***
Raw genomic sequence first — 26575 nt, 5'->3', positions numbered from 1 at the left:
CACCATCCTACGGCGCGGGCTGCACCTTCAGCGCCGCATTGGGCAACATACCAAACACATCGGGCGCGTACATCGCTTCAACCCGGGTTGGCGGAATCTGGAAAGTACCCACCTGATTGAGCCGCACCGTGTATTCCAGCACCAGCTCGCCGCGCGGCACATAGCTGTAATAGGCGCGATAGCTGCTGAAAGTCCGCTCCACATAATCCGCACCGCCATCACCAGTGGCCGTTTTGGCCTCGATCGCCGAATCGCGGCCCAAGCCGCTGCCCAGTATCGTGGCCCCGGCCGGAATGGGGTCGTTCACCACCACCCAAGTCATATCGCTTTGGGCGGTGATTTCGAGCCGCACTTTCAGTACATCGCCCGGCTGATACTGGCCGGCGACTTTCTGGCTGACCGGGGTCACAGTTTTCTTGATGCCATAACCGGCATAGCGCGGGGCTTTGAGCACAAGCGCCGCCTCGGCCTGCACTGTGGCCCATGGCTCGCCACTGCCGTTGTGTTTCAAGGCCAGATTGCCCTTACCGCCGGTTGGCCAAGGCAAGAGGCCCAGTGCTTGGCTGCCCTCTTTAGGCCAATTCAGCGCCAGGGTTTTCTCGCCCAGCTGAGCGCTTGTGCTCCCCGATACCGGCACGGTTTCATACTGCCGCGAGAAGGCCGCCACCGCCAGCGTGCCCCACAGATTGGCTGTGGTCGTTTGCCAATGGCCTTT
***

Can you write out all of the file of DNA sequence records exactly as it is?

Raw genomic sequence first — 26575 nt, 5'->3', positions numbered from 1 at the left:
CACCATCCTACGGCGCGGGCTGCACCTTCAGCGCCGCATTGGGCAACATACCAAACACATCGGGCGCGTACATCGCTTCAACCCGGGTTGGCGGAATCTGGAAAGTACCCACCTGATTGAGCCGCACCGTGTATTCCAGCACCAGCTCGCCGCGCGGCACATAGCTGTAATAGGCGCGATAGCTGCTGAAAGTCCGCTCCACATAATCCGCACCGCCATCACCAGTGGCCGTTTTGGCCTCGATCGCCGAATCGCGGCCCAAGCCGCTGCCCAGTATCGTGGCCCCGGCCGGAATGGGGTCGTTCACCACCACCCAAGTCATATCGCTTTGGGCGGTGATTTCGAGCCGCACTTTCAGTACATCGCCCGGCTGATACTGGCCGGCGACTTTCTGGCTGACCGGGGTCACAGTTTTCTTGATGCCATAACCGGCATAGCGCGGGGCTTTGAGCACAAGCGCCGCCTCGGCCTGCACTGTGGCCCATGGCTCGCCACTGCCGTTGTGTTTCAAGGCCAGATTGCCCTTACCGCCGGTTGGCCAAGGCAAGAGGCCCAGTGCTTGGCTGCCCTCTTTAGGCCAATTCAGCGCCAGGGTTTTCTCGCCCAGCTGAGCGCTTGTGCTCCCCGATACCGGCACGGTTTCATACTGCCGCGAGAAGGCCGCCACCGCCAGCGTGCCCCACAGATTGGCTGTGGTCGTTTGCCAATGGCCTTT